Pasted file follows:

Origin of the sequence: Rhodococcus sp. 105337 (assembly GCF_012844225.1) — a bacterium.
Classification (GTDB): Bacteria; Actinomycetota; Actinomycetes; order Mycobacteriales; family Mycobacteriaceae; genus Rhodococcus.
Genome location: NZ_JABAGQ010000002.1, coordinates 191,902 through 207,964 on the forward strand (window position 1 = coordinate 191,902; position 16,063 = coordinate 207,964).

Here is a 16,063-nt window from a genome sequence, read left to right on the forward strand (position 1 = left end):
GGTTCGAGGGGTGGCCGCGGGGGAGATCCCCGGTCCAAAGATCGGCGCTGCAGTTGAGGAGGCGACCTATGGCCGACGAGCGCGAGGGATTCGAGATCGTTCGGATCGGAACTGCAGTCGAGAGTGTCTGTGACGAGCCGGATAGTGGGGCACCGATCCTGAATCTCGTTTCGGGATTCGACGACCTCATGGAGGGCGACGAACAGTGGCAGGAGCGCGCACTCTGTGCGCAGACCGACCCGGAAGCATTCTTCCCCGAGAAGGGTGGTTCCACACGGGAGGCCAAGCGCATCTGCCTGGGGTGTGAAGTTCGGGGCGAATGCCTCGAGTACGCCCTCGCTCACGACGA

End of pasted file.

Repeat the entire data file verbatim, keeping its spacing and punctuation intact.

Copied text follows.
Origin of the sequence: Rhodococcus sp. 105337 (assembly GCF_012844225.1) — a bacterium.
Classification (GTDB): Bacteria; Actinomycetota; Actinomycetes; order Mycobacteriales; family Mycobacteriaceae; genus Rhodococcus.
Genome location: NZ_JABAGQ010000002.1, coordinates 191,902 through 207,964 on the forward strand (window position 1 = coordinate 191,902; position 16,063 = coordinate 207,964).

Here is a 16,063-nt window from a genome sequence, read left to right on the forward strand (position 1 = left end):
GGTTCGAGGGGTGGCCGCGGGGGAGATCCCCGGTCCAAAGATCGGCGCTGCAGTTGAGGAGGCGACCTATGGCCGACGAGCGCGAGGGATTCGAGATCGTTCGGATCGGAACTGCAGTCGAGAGTGTCTGTGACGAGCCGGATAGTGGGGCACCGATCCTGAATCTCGTTTCGGGATTCGACGACCTCATGGAGGGCGACGAACAGTGGCAGGAGCGCGCACTCTGTGCGCAGACCGACCCGGAAGCATTCTTCCCCGAGAAGGGTGGTTCCACACGGGAGGCCAAGCGCATCTGCCTGGGGTGTGAAGTTCGGGGCGAATGCCTCGAGTACGCCCTCGCTCACGACGA